This isn’t the type of post that I’d normally share here. However, as a mother I’ve been facing a lot more struggles over the past month than I have in a long time and as I’ve started to nip this problem in the bud I thought this could be helpful to other parents going through this same thing.
My normal well-behaved, would-never-do-anything-she-thought-was-wrong, almost six year old daughter has turned into the biggest smart mouth you can imagine over the past month.
It’s hard to even explain in writing how bad this has become – you’d really have to hear her tone of voice to fully comprehend what I’m dealing with.
In a gist, every time I ask her a question I get one of these responses:
“Is that really any of your business?”
“You don’t know nothing.”
“I don’t have to tell you.”
And so on. In writing these might not seem so bad but in real life she says things very loudly and with a serious attitude.
I’ve attributed much of this problem to being tired, which has been a real problem since she started kindergarten. However, the amount of back talk I’m getting plus the increasing rate of disrespect has become more than I can tolerate.
I felt like she was constantly putting me in a bad mood and I was just clueless as what to do.
So, I Did Everything Wrong
I’ve read a ton of parenting books. I’ve practiced what I was told – don’t overreact, don’t yell and scream – be consistent, enforce your rules, and explain to your child (calmly) what they’ve done wrong.
But this time…..I couldn’t do it.
By the second or third time I had to tell her to “be nice even when you’re tired” I snapped. I’m sure my blood pressure was through the roof and frustration had got the very best of me. I yelled, I got loud, and in general I was just stressed to the max.
You see, I had NEVER had this problem before. I’ve always considered myself a pretty lucky mom. You know how before you have kids and you see kids throwing fits in stores and restaurants you think “my kids will never act like that.” And that’s how I’ve felt through the majority of my motherhood journey – I lucked out with some pretty amazingly well behaved children.
(Okay, I must disclose Ava is pretty ornery but it’s more in a cute and innocent way than in a bratty way.)
I’ve dealt with plenty of too-tired temper tantrums but for the most part my kids have ALWAYS listened to me. And now that I felt a total lack of respect I couldn’t handle it!
I emailed one of my online best friends who has older kids and has been through what I’m going through. She validated that I knew what I needed to do, I just needed to do it. So I did.
Choose an Effective Punishment
I firmly believe that choosing an effective punishment should be unique to the child. For example, Ava loves being in her room by herself. She acts like a teenager often going into her room, turning on a DVD, shutting the door and telling other people not to come in. The only effective punishment from her is taking away her beloved blanket for a little awhile.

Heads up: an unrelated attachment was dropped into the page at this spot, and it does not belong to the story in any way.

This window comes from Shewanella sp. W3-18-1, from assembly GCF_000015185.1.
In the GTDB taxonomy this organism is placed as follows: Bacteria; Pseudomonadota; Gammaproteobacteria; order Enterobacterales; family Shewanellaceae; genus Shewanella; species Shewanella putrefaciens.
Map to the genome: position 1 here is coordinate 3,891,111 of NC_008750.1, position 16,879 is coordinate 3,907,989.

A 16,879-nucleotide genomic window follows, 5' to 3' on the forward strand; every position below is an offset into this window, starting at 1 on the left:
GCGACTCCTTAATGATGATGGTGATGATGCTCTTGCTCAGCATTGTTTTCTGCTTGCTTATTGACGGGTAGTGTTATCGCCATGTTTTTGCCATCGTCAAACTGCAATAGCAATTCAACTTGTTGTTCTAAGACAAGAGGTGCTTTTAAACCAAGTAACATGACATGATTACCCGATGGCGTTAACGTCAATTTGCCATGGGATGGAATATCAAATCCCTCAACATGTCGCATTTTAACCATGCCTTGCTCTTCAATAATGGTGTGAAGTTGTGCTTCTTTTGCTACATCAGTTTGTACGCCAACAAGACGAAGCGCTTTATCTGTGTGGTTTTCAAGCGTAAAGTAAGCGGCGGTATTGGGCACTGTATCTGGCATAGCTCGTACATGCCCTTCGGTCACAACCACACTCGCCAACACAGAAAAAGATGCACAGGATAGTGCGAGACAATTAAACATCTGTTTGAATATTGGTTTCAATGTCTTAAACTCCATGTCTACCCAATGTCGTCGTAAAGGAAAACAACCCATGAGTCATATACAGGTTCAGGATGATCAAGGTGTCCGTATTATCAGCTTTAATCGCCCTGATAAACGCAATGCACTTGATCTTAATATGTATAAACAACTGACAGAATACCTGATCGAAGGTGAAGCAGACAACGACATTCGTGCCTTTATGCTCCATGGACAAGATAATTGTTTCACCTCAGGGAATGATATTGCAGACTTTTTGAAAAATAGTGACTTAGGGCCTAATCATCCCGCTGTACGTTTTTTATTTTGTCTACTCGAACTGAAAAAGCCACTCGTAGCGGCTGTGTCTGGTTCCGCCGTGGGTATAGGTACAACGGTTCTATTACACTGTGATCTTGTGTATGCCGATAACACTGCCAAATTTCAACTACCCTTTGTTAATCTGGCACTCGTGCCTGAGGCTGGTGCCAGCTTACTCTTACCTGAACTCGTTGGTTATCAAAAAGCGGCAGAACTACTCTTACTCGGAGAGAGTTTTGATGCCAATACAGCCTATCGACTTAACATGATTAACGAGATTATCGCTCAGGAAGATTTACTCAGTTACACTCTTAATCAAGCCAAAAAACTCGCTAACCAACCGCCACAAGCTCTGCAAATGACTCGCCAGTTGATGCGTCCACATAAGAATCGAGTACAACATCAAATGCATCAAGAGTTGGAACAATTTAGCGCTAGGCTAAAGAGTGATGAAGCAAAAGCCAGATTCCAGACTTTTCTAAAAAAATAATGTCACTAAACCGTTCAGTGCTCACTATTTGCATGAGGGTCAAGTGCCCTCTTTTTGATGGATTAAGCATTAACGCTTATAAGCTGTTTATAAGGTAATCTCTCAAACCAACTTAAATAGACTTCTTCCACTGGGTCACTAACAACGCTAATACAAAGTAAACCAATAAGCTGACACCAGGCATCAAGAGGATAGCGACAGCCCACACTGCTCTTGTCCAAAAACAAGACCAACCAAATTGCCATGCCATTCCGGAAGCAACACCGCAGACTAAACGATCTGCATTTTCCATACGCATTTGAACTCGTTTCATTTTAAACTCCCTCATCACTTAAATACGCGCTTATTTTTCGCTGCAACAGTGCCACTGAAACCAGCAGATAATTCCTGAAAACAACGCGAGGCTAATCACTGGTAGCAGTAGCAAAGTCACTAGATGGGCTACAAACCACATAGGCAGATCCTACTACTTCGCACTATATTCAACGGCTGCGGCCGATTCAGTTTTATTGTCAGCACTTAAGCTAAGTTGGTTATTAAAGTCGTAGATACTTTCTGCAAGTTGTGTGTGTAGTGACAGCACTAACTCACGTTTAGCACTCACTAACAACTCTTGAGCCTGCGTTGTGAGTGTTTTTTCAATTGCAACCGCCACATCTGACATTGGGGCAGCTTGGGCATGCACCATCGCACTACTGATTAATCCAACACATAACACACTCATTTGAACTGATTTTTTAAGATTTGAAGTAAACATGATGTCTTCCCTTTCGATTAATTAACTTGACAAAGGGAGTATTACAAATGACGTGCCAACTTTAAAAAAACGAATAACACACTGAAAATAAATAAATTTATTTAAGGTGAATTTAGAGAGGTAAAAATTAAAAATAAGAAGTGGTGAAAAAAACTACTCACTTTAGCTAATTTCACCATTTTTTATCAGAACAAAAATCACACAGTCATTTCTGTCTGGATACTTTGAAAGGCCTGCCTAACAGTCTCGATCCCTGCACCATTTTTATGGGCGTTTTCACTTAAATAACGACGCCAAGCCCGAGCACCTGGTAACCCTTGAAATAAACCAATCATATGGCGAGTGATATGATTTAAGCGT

Kailyn, however, does not like going to her room alone which made sending her to her room for ten minutes very effective.
Make the Rules Very Clear and Be Consistent
No parent enjoys punishing their kid. To me, it’s stressful. My girls and I have such good relationships most of the time that I really hate being the enforcer. So, I have to remind myself that it’s for the best.
When I decided I had to do something about the disrespect I laid down the ground rules. It was a Saturday morning that I declared there’d be no more warnings. The first smart mouth thing that came out of her mouth would result in ten minutes of her room – period.
While you might find it effective to give warnings I can’t do it. My one warning turns into 20 warnings which results in no punishment. I had to go straight to the reprimands.
The first time I sent Kailyn to her room for ten minutes she screamed, cried, and slammed the door multiple times. I had to completely ignore it. I was getting too frustrated again.
I left her in there for ten minutes without saying a word to her.
The second time she made less of a scene so it wasn’t as stressful.
Have a Long Talk
When the ten minutes was up I would go into Kailyn’s room. Hug her, hold her, and calm her down while we very nicely discussed why she had got in trouble and how each of us felt about that.
These talks I believe were HUGE for her understanding why she couldn’t talk to other people the way she had been.
We even made a deal. If I ask her a question when she’s tired and she feels like she’s going to say something mean it’s okay if she doesn’t say anything at all. Or she can just (nicely) tell me she doesn’t feel like talking right now.
Praise the Good Behavior
After the first stressful day of sending Kailyn to room multiple times for back talk and having long and loving talks about why that’s not nice, something awesome happened: her behavior immensely improved.
And so, instead of yelling at the bad I started praising the good. When she offered to help me or her sister with something I’d thank her for being a great helper. When she went a whole day without talking back I’d tell her how I proud I was of her.
After all, kids want their Mommys to be proud. They want their Mommys love and attention. By being consistent, (mostly – I’m human, afterall) keeping my cool, and praising the good I’m happy to report that the back talk has stopped.
But I am soooo not looking forward to the teenage years!
How do you handle it when your kids refuse to listen to you?